As a dancer growing up, flexibility was something that I completely took for granted. I could bend forward and place my palms flat on the floor without thinking twice. As every year passes in my adult life, I realize how important flexibility is to my daily life (and how it no longer comes naturally!) When my body feels tight and my muscles are wound into knots, I feel as though one wrong move could tweak my back or strain my hamstring. To put it simply, life just feels easier when you’re flexible.
One of my recent goals has been to spend 10 minutes each day stretching. Let’s face it. Most of us spend the majority of our day sitting down, and that takes a toll on our hips. Sitting shortens our hip flexors and leaves our glutes unengaged. As our hip flexors shorten, our lower spine receives more stress, which can lead to lower back pain. These basic stretching exercises are geared toward releasing tension in our hips and help us prevent injury and provide relief to such an important body part.
1. Extended Puppy
Before getting too deep into the hips, take a minute in this position. This stretch lengthens your entire spine from the hips to the base of the neck.
Separate your knees hip distance and walk your hands forward without dropping the hips down toward the feet. Continue to press the hips up and the base of the spine downward.
2. Cow Face
Cross your legs and stack one knee on top of the other. Slide your feet to either side of your hips. Try to sit evenly on with your back straight. If you want to deepen the stretch, maintain a flat back as you lean forward slightly.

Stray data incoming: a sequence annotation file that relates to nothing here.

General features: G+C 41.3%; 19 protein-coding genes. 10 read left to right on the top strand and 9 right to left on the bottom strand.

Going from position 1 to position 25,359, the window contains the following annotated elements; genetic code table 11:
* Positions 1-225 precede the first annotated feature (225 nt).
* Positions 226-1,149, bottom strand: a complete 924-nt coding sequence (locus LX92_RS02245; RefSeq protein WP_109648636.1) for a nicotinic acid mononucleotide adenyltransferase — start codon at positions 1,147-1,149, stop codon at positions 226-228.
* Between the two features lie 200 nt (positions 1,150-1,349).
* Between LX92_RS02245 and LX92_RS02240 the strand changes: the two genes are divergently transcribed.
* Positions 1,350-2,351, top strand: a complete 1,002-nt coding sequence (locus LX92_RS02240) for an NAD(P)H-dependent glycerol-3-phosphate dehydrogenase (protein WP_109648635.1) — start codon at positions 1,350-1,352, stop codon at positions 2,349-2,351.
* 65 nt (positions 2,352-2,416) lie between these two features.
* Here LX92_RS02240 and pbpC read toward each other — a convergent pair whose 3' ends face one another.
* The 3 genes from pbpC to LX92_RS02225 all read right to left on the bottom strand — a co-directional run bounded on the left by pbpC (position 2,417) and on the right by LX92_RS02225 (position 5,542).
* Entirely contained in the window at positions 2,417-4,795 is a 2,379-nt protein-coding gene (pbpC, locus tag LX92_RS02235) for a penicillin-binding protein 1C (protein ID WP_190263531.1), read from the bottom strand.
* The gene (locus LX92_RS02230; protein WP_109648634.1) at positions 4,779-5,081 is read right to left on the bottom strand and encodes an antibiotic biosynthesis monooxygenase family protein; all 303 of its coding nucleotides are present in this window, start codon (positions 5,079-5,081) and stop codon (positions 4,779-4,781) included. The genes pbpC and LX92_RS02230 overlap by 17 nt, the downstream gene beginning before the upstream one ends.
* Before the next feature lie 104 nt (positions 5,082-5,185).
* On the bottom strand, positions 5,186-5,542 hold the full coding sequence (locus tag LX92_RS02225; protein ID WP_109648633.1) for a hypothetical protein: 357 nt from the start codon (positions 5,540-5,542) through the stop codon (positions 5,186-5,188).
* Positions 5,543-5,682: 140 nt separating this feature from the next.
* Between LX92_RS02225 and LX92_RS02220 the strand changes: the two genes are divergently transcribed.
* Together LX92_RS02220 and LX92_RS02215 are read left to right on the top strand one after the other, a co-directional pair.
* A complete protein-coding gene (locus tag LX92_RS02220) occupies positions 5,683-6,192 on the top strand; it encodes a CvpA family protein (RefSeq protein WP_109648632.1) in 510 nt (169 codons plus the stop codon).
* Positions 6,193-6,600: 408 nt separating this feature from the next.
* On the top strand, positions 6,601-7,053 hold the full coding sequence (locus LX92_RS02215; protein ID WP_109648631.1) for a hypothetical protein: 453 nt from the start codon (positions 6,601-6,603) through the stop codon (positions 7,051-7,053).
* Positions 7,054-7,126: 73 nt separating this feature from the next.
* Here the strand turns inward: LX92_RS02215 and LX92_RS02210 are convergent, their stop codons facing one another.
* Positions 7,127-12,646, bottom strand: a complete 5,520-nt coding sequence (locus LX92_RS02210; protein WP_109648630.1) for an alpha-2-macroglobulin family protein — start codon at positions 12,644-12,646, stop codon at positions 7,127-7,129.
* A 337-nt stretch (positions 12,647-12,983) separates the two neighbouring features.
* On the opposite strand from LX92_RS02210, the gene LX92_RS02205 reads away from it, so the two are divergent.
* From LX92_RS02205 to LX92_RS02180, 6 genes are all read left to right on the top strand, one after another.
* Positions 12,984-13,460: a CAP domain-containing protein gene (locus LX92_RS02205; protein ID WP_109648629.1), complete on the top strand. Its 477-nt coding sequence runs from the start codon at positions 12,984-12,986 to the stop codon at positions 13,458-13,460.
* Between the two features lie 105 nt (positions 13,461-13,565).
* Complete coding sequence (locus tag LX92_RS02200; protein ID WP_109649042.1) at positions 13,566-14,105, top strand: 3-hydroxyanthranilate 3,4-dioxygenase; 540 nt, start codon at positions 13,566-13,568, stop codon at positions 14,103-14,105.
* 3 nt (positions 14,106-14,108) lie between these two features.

Exit the pose carefully! Bring your feet closer to your hips and work the soles of the feet onto the ground as you slowly uncross your knees.
Doing this pose against a wall lets gravity do the hard work while keeping your spine straight. Slide your hips toward the wall so that they are only an inch or two away and start with your feet straight up the wall. Gently open your legs and lower your feet toward the ground.
To exit, use your arms strength to bring legs together and bend your knees, so the soles of your feet come in contact with the wall.
4. Low Lunge
Start in a lunge with your back knee on the ground and your front foot planted on the ground in a 90° angle. Slowly slide your back leg behind you and press into the hip flexor without having your front knee extend beyond your front ankle. To take this one step further, capture the back foot and slowly raise it to stretch your quad.
This is a less rigid form of the Pigeon Pose. Bend one knee and slide it underneath your hips. You can experiment with bringing the knee more parallel in front of you or lowering your hips toward the ground. This can be a sensitive area, so listen to your body!